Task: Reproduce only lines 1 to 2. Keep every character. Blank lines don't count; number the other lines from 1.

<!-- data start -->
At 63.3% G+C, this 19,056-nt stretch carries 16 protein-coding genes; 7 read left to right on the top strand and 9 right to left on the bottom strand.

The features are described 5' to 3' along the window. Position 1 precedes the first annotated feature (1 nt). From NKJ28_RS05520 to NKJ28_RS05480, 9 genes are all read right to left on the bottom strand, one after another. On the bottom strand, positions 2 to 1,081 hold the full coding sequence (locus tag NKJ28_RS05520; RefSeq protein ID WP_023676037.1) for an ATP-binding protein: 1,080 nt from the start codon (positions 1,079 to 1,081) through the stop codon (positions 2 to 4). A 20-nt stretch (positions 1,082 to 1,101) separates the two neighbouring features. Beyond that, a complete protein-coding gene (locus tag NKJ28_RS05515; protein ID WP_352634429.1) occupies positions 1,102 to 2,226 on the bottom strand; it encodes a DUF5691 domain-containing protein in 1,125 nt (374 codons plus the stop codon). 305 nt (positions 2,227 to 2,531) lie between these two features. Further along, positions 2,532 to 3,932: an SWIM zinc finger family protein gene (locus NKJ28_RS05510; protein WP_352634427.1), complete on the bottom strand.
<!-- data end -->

At 63.3% G+C, this 19,056-nt stretch carries 16 protein-coding genes; 7 read left to right on the top strand and 9 right to left on the bottom strand.

The features are described 5' to 3' along the window. Position 1 precedes the first annotated feature (1 nt). From NKJ28_RS05520 to NKJ28_RS05480, 9 genes are all read right to left on the bottom strand, one after another. On the bottom strand, positions 2 to 1,081 hold the full coding sequence (locus tag NKJ28_RS05520; RefSeq protein ID WP_023676037.1) for an ATP-binding protein: 1,080 nt from the start codon (positions 1,079 to 1,081) through the stop codon (positions 2 to 4). A 20-nt stretch (positions 1,082 to 1,101) separates the two neighbouring features. Beyond that, a complete protein-coding gene (locus tag NKJ28_RS05515; protein ID WP_352634429.1) occupies positions 1,102 to 2,226 on the bottom strand; it encodes a DUF5691 domain-containing protein in 1,125 nt (374 codons plus the stop codon). 305 nt (positions 2,227 to 2,531) lie between these two features. Further along, positions 2,532 to 3,932: an SWIM zinc finger family protein gene (locus NKJ28_RS05510; protein WP_352634427.1), complete on the bottom strand.